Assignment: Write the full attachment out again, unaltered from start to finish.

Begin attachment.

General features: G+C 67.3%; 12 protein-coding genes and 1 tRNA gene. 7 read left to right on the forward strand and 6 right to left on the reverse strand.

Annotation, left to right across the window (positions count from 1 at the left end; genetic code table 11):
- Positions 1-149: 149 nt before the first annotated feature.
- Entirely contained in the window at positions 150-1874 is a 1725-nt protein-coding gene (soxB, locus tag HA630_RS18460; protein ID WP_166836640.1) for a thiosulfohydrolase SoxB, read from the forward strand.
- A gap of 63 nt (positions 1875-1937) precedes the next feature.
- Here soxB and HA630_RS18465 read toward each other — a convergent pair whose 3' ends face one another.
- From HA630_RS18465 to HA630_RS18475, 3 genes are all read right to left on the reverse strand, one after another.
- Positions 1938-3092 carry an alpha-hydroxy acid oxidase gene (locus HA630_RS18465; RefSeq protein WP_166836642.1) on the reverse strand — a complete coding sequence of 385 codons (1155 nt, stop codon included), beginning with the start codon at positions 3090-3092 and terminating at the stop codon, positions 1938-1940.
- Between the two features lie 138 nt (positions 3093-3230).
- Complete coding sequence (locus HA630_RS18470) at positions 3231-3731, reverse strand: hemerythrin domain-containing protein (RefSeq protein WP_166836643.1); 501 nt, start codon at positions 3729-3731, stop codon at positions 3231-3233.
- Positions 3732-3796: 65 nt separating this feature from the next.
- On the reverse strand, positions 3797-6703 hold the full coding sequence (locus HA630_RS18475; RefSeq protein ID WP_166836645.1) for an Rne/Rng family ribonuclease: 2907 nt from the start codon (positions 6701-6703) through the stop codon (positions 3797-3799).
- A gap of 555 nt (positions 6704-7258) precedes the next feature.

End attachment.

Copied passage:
General features: G+C 67.3%; 12 protein-coding genes and 1 tRNA gene. 7 read left to right on the forward strand and 6 right to left on the reverse strand.

Annotation, left to right across the window (positions count from 1 at the left end; genetic code table 11):
- Positions 1-149: 149 nt before the first annotated feature.
- Entirely contained in the window at positions 150-1874 is a 1725-nt protein-coding gene (soxB, locus tag HA630_RS18460; protein ID WP_166836640.1) for a thiosulfohydrolase SoxB, read from the forward strand.
- A gap of 63 nt (positions 1875-1937) precedes the next feature.
- Here soxB and HA630_RS18465 read toward each other — a convergent pair whose 3' ends face one another.
- From HA630_RS18465 to HA630_RS18475, 3 genes are all read right to left on the reverse strand, one after another.
- Positions 1938-3092 carry an alpha-hydroxy acid oxidase gene (locus HA630_RS18465; RefSeq protein WP_166836642.1) on the reverse strand — a complete coding sequence of 385 codons (1155 nt, stop codon included), beginning with the start codon at positions 3090-3092 and terminating at the stop codon, positions 1938-1940.
- Between the two features lie 138 nt (positions 3093-3230).
- Complete coding sequence (locus HA630_RS18470) at positions 3231-3731, reverse strand: hemerythrin domain-containing protein (RefSeq protein WP_166836643.1); 501 nt, start codon at positions 3729-3731, stop codon at positions 3231-3233.
- Positions 3732-3796: 65 nt separating this feature from the next.
- On the reverse strand, positions 3797-6703 hold the full coding sequence (locus HA630_RS18475; RefSeq protein ID WP_166836645.1) for an Rne/Rng family ribonuclease: 2907 nt from the start codon (positions 6701-6703) through the stop codon (positions 3797-3799).
- A gap of 555 nt (positions 6704-7258) precedes the next feature.